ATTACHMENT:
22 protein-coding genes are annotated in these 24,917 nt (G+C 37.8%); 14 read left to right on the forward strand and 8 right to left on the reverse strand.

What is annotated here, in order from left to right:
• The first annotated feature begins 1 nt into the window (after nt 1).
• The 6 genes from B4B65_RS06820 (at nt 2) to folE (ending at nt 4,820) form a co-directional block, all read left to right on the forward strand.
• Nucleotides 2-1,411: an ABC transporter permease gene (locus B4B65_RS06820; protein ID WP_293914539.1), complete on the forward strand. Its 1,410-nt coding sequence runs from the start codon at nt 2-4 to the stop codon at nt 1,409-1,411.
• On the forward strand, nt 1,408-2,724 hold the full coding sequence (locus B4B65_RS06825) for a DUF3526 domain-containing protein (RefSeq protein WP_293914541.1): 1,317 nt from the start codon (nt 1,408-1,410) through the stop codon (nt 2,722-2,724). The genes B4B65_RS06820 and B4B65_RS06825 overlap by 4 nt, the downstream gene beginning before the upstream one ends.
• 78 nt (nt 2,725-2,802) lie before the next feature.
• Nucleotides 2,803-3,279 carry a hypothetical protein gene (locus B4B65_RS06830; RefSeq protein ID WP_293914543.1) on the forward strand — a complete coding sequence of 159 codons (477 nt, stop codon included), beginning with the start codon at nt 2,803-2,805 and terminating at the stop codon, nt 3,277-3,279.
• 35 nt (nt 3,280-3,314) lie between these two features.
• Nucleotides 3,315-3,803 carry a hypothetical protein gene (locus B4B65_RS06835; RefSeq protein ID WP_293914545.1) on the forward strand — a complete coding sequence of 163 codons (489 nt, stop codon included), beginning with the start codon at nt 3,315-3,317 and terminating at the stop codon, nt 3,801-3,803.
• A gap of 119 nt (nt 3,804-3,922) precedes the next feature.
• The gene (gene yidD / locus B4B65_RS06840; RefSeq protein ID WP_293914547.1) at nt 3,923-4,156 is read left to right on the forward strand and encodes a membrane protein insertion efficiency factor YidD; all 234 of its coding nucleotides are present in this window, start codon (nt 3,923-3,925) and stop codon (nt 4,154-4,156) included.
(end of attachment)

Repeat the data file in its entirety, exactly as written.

22 protein-coding genes are annotated in these 24,917 nt (G+C 37.8%); 14 read left to right on the forward strand and 8 right to left on the reverse strand.

What is annotated here, in order from left to right:
• The first annotated feature begins 1 nt into the window (after nt 1).
• The 6 genes from B4B65_RS06820 (at nt 2) to folE (ending at nt 4,820) form a co-directional block, all read left to right on the forward strand.
• Nucleotides 2-1,411: an ABC transporter permease gene (locus B4B65_RS06820; protein ID WP_293914539.1), complete on the forward strand. Its 1,410-nt coding sequence runs from the start codon at nt 2-4 to the stop codon at nt 1,409-1,411.
• On the forward strand, nt 1,408-2,724 hold the full coding sequence (locus B4B65_RS06825) for a DUF3526 domain-containing protein (RefSeq protein WP_293914541.1): 1,317 nt from the start codon (nt 1,408-1,410) through the stop codon (nt 2,722-2,724). The genes B4B65_RS06820 and B4B65_RS06825 overlap by 4 nt, the downstream gene beginning before the upstream one ends.
• 78 nt (nt 2,725-2,802) lie before the next feature.
• Nucleotides 2,803-3,279 carry a hypothetical protein gene (locus B4B65_RS06830; RefSeq protein ID WP_293914543.1) on the forward strand — a complete coding sequence of 159 codons (477 nt, stop codon included), beginning with the start codon at nt 2,803-2,805 and terminating at the stop codon, nt 3,277-3,279.
• 35 nt (nt 3,280-3,314) lie between these two features.
• Nucleotides 3,315-3,803 carry a hypothetical protein gene (locus B4B65_RS06835; RefSeq protein ID WP_293914545.1) on the forward strand — a complete coding sequence of 163 codons (489 nt, stop codon included), beginning with the start codon at nt 3,315-3,317 and terminating at the stop codon, nt 3,801-3,803.
• A gap of 119 nt (nt 3,804-3,922) precedes the next feature.
• The gene (gene yidD / locus B4B65_RS06840; RefSeq protein ID WP_293914547.1) at nt 3,923-4,156 is read left to right on the forward strand and encodes a membrane protein insertion efficiency factor YidD; all 234 of its coding nucleotides are present in this window, start codon (nt 3,923-3,925) and stop codon (nt 4,154-4,156) included.